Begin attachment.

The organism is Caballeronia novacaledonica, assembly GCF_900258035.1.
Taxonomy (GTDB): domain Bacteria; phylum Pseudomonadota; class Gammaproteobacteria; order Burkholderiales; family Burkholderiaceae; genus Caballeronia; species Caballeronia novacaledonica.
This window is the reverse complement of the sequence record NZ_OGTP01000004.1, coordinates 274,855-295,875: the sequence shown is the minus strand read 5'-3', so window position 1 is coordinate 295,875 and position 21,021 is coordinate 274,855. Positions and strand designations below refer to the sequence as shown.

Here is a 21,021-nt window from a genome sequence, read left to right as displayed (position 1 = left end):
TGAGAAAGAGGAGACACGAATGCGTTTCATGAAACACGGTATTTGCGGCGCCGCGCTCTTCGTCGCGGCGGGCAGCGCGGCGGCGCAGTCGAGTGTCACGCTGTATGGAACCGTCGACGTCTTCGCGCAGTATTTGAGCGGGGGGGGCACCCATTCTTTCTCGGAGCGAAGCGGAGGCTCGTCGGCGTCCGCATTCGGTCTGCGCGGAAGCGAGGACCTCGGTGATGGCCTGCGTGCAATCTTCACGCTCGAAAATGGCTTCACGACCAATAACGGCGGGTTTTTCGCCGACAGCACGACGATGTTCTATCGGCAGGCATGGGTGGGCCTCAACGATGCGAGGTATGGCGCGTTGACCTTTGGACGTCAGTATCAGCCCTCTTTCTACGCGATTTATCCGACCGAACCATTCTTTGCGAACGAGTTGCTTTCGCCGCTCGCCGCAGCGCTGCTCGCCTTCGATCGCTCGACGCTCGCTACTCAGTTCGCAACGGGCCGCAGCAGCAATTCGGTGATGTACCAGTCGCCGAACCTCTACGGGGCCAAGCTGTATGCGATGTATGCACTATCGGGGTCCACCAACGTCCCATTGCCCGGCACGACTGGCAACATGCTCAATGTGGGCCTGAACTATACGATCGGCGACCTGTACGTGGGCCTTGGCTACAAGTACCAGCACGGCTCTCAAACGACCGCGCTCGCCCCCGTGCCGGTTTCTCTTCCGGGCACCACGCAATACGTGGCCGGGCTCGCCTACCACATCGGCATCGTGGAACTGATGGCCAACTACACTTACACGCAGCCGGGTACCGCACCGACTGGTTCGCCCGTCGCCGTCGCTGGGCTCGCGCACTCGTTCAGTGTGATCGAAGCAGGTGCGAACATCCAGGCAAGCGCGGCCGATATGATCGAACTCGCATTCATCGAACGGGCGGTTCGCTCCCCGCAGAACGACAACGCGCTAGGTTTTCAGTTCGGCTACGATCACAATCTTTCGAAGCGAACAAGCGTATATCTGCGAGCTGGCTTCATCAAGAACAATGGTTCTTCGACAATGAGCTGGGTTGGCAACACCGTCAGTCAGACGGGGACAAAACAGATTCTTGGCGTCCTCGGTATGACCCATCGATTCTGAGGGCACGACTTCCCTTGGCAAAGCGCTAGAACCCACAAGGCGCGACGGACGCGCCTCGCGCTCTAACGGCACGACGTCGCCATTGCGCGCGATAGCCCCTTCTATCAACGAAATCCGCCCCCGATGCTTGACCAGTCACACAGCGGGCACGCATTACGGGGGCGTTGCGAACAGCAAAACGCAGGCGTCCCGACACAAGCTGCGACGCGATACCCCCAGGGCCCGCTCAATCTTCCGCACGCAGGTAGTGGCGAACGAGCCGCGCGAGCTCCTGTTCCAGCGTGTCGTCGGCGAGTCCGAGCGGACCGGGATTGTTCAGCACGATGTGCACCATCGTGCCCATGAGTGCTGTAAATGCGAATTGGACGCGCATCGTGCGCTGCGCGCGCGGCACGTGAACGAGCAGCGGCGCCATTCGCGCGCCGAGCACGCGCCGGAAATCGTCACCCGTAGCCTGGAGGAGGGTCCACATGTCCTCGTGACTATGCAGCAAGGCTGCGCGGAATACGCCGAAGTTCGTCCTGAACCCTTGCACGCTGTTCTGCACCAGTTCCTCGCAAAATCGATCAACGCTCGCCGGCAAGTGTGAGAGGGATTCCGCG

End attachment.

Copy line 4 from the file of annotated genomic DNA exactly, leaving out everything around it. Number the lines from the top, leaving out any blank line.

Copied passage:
Here is a 21,021-nt window from a genome sequence, read left to right as displayed (position 1 = left end):